Some areas and agencies need to do more to recognise the complexity of some children’s lives. The behaviours that children present with, such as offending or violence, may result from exploitation outside the home and/or from abuse at home. Any interventions need to take into account all risks and needs. We must all understand that children who have been criminally exploited are the victims of crime.


  • Consent: It’s as simple as tea

    YouTube video by Blue Seat Studios helping people of all ages understand what is meant by consent by using the analogy of a cup of tea.

  • What makes a good relationship?

    Poster developed by Catch 22 providing an easy way to help children to think about relationships and what a good relationship is.

  • Child criminal exploitation – how do gangs recruit and coerce young people

    Poster from Catch 22 summarising the pattern of exploitation from friendship, to building trust to using threats.

  • Criminal Exploitation: Stages of Recruitment

    Two page document produced by the Children’s Society breaking down recruitment into Criminal Exploitation into four stages and providing information about what young people may experience at each stage of recruitment – can also be used when considering cases of exploitation.

  • Protecting children from criminal exploitation, human trafficking and modern slavery: an addendum

    This report is about the findings from three joint targeted area inspections, carried out in the spring of 2018 that examined ‘the multi-agency response to child exploitation and children missing from home, care or education’. It is an addendum to our 2016 report: ‘‘Time to listen’ – a joined up response to child sexual exploitation and missing children’.

  • Child exploitation disruption toolkit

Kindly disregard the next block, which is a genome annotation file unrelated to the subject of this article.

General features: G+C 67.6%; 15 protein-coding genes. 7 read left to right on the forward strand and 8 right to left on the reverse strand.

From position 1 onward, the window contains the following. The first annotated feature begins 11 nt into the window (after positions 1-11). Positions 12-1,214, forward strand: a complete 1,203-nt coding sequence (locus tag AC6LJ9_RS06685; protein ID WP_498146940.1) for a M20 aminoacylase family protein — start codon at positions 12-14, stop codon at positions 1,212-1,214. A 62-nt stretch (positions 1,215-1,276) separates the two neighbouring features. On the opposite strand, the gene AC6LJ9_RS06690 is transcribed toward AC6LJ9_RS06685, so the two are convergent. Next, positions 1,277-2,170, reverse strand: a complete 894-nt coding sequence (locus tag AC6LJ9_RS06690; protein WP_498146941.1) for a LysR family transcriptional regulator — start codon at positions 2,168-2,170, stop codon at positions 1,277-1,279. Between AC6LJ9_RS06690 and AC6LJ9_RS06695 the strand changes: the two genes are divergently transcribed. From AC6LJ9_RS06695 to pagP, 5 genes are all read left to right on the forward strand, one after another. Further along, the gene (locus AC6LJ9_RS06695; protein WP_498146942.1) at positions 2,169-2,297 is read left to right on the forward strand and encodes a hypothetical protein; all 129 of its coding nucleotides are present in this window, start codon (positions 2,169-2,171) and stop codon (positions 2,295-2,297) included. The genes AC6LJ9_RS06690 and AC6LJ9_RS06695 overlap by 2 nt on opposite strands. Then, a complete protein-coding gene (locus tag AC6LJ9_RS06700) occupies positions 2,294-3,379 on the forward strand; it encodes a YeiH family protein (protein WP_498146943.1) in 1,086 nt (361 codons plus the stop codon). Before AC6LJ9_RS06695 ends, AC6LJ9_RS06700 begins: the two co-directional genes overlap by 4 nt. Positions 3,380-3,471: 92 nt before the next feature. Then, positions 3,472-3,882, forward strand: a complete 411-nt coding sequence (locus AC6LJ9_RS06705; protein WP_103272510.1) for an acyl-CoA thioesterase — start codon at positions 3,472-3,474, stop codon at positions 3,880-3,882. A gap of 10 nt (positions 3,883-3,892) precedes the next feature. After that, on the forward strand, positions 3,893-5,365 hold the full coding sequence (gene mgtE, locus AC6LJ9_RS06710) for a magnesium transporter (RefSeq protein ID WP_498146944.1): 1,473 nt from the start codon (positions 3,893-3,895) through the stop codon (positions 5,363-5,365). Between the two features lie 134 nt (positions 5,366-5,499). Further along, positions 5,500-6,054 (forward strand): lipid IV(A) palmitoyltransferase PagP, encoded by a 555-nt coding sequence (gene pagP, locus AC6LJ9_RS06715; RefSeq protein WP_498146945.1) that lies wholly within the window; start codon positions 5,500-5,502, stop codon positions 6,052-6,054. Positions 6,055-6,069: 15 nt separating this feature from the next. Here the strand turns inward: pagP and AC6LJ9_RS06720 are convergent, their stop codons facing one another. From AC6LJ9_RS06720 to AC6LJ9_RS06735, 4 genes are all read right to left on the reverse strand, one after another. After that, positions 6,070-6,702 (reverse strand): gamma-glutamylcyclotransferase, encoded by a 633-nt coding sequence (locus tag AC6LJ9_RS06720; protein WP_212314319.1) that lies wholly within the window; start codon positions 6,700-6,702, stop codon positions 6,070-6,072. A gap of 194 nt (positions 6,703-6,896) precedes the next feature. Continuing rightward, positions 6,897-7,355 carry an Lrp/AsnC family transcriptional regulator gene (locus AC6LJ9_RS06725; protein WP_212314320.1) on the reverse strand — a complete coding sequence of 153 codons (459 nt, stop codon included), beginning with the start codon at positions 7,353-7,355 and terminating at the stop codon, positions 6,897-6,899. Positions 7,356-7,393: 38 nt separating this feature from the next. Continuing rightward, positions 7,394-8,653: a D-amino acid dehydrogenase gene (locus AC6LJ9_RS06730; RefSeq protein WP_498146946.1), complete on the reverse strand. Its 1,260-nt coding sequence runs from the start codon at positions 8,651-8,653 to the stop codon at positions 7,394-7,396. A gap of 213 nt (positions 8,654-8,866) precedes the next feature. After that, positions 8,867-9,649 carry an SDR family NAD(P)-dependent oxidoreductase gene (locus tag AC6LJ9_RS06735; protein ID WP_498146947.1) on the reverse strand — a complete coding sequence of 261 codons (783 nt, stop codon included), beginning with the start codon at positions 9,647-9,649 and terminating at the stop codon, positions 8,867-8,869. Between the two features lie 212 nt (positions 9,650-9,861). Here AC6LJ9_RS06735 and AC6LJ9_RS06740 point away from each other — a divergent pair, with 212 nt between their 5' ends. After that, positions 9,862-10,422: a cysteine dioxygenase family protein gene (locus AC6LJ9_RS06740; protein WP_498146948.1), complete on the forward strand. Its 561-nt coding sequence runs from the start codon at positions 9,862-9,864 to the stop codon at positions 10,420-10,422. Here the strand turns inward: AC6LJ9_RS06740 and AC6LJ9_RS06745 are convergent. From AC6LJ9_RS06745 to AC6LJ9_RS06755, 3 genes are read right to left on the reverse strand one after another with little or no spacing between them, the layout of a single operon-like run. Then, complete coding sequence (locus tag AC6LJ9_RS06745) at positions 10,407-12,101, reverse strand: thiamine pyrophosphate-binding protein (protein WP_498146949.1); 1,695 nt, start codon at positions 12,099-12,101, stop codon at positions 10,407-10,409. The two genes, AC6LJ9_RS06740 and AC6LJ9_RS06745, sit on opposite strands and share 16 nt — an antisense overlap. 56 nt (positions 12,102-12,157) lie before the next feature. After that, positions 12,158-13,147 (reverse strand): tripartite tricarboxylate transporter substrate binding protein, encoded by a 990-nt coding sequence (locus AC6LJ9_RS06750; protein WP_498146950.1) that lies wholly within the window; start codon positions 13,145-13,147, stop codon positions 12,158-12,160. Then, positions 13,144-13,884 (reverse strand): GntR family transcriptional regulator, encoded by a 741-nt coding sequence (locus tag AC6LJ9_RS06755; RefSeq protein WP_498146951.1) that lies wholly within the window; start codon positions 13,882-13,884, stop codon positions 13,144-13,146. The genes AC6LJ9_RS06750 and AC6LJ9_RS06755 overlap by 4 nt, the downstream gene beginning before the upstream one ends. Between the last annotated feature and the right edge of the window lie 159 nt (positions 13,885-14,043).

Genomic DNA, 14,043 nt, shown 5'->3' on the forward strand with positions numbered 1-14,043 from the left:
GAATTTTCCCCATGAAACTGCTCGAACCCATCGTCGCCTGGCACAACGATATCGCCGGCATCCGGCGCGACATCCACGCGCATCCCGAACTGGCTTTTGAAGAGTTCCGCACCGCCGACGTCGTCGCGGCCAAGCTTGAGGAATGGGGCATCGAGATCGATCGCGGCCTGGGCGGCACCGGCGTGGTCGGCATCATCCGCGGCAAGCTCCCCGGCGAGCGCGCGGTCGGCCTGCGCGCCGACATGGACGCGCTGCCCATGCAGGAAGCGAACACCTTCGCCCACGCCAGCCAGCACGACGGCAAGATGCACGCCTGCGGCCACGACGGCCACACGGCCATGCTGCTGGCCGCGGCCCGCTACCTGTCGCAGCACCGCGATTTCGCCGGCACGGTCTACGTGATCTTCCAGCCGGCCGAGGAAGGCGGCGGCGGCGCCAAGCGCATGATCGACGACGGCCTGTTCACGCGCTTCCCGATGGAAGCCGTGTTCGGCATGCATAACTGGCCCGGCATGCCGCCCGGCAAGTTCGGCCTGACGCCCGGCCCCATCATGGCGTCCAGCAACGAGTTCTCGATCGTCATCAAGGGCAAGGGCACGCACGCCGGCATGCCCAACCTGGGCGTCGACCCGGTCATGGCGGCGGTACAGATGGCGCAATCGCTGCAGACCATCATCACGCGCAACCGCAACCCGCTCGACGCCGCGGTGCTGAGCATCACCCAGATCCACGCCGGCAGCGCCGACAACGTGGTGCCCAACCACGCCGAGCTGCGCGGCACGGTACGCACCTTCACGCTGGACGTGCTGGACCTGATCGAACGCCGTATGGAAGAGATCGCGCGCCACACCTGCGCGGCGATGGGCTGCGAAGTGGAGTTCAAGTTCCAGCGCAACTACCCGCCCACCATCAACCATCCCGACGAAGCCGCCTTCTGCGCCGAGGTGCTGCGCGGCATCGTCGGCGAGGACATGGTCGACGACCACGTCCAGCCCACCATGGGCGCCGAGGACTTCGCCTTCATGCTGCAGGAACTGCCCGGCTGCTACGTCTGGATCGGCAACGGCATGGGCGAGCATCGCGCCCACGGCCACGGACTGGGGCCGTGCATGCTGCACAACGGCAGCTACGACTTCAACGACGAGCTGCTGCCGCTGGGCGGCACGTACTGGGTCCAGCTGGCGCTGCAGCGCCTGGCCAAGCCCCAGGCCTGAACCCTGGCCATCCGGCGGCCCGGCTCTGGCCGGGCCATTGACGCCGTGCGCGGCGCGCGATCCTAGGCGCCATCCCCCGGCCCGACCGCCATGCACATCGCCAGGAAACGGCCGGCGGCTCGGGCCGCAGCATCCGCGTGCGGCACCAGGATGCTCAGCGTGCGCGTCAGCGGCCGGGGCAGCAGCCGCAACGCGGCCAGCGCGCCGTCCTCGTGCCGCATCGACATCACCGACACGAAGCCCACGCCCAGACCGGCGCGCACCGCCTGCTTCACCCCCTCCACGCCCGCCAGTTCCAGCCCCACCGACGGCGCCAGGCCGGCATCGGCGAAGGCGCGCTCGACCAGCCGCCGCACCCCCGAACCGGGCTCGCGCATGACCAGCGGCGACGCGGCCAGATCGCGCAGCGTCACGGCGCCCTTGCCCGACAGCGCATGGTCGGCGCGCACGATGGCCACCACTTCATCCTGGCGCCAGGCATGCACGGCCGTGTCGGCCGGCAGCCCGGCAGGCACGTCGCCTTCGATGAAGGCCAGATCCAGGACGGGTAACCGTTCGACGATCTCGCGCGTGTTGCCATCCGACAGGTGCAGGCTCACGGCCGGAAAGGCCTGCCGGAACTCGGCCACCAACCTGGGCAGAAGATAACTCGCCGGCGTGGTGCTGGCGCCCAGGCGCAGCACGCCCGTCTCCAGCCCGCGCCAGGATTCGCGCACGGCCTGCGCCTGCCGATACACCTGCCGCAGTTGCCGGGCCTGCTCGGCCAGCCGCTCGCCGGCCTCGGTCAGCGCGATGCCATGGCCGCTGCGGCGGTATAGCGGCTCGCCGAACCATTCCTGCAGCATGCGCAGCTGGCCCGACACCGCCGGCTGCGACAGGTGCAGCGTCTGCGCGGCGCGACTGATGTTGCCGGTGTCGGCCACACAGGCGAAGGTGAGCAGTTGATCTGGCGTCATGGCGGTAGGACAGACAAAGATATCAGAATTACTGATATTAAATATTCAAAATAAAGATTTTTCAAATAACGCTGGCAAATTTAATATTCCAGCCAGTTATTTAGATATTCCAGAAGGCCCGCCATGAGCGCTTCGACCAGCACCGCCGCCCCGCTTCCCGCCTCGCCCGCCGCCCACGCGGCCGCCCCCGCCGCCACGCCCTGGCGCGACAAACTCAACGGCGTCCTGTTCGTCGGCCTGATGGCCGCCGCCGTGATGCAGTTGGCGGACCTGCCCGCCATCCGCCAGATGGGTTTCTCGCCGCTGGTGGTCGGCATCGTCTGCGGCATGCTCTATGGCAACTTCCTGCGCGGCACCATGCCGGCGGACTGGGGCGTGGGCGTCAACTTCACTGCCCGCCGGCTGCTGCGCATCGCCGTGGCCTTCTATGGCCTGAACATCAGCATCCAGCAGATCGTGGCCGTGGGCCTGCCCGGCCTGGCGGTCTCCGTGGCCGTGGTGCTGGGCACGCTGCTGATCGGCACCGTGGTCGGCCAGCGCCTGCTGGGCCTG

The toolkit is primarily aimed at frontline staff, including law enforcement, social care, education, housing and the voluntary sector, working to safeguard children and young people under the age of 18 from sexual and criminal exploitation.

  • The Slang Dictionary

    Produced by the Children’s Society, this slang dictionary seeks to support parents, carers and professionals to better understand the language young people may be using and support them to safeguard young people.  It is important to recognise that if a young person uses this language, it does not necessarily mean they are being exploited. This resource aims to support parents,  carers and professionals to start conversations with young people and raise awareness around this language.

  • Excluded, exploited, forgotten: Childhood criminal exploitation and school exclusions

    There is a clear and near-universally acknowledged statistical link between exclusions and children and young people becoming involved in violent crime as either victim or perpetrator. Young people outside of mainstream education are at an increased risk even if a causative link has not yet been proved. This report describes one way in which this phenomenon manifests – through the process of child criminal exploitation (CCE).